Asian American Panorama
The best of Asian American and Asian Canadian cinema in all of their colors – from tales of the ordinary to the legendary, and tastes that trace international journeys.
Heather Lenz / Asian American Panorama / USA / 2018 / documentary / 78 minsYayoi Kusama wasn’t always the biggest artist in the world. Once a budding painter sending fan mail to Georgia O’Keefe, she arrived in New York City in her twenties, in search of supporters who could see her as more than just a woman or Japanese. Her journey from obscure outsider, to art scene trouble-maker, to one of the most iconic artists of her generation, is a true inspiration. As seen on the big screen, it is as wondrous as her hallucinatory polka-dots and infinity rooms.
Mina Shum / Asian American Panorama / Canada / 2017 / comedy, drama, family / 94 minsCheng Pei Pei, Tzi Ma, and Sandra Oh headline Mina Shum’s latest, a comedy of self-discovery about 60-year-old Maria, whose marriage seems the paragon of happiness until she finds a mysterious piece of women’s underwear in her husband’s pocket. Maria starts sleuthing around for answers, and in the process, learns to value life on her own terms, from her relationship with her adult children, to getting her first paying job in decades, to making new friends.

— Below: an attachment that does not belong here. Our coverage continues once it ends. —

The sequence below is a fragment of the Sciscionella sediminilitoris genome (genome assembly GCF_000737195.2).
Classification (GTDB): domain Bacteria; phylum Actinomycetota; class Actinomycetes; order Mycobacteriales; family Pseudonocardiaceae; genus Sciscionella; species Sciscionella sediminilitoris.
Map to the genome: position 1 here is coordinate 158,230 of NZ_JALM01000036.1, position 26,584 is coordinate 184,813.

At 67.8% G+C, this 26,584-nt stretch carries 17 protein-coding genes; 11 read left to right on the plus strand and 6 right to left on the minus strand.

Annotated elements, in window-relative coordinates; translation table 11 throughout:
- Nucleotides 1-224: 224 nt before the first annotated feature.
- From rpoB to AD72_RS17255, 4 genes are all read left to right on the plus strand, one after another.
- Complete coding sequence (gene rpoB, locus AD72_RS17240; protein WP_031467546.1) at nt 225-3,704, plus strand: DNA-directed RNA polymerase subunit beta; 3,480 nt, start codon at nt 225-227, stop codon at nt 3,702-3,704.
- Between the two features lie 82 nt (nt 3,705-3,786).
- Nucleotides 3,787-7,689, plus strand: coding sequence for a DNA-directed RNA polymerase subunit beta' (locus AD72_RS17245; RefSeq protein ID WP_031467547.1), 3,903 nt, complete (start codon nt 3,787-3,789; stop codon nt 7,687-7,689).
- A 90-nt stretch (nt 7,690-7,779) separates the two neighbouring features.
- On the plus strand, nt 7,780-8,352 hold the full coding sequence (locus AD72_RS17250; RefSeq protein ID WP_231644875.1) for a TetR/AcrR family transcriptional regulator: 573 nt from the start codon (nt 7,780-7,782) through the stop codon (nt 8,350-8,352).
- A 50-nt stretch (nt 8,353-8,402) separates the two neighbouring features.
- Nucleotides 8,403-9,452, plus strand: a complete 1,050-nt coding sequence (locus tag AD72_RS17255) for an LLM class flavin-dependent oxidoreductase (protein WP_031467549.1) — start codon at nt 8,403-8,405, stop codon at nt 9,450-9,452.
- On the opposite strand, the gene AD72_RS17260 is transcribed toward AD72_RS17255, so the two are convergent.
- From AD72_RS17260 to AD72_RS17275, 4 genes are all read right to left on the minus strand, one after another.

Bing Liu / Asian American Panorama / USA / 2018 / documentary / 98 minsGrowing up in an old Illinois factory town, Bing was always the videographer for his skateboarding friends, a group of misfits who saw in the broken bones and camaraderie a feeling of selfhood and freedom. As the three friends transition into adulthood, Bing’s camera starts to observe new experiences: young fatherhood, a first job. And soon, they brave unanticipated emotional ground, including the one that brings all three young men together: the specter of domestic abuse.
Alexandra Cuerdo / Asian American Panorama / USA / 2018 / documentary / 80 minsChicken adobo with heirloom tomatoes. Guyabano sorbet. This ain’t your lola's Filipino food. It’s the culinary imagination of the second-generation Filipino American dropouts and dreamers who found in cooking a way to document personal journeys. They are united by similar beginnings washing dishes at American or European restaurants while asking a common question: what about Filipino food? To which they all responded with a common answer: why not?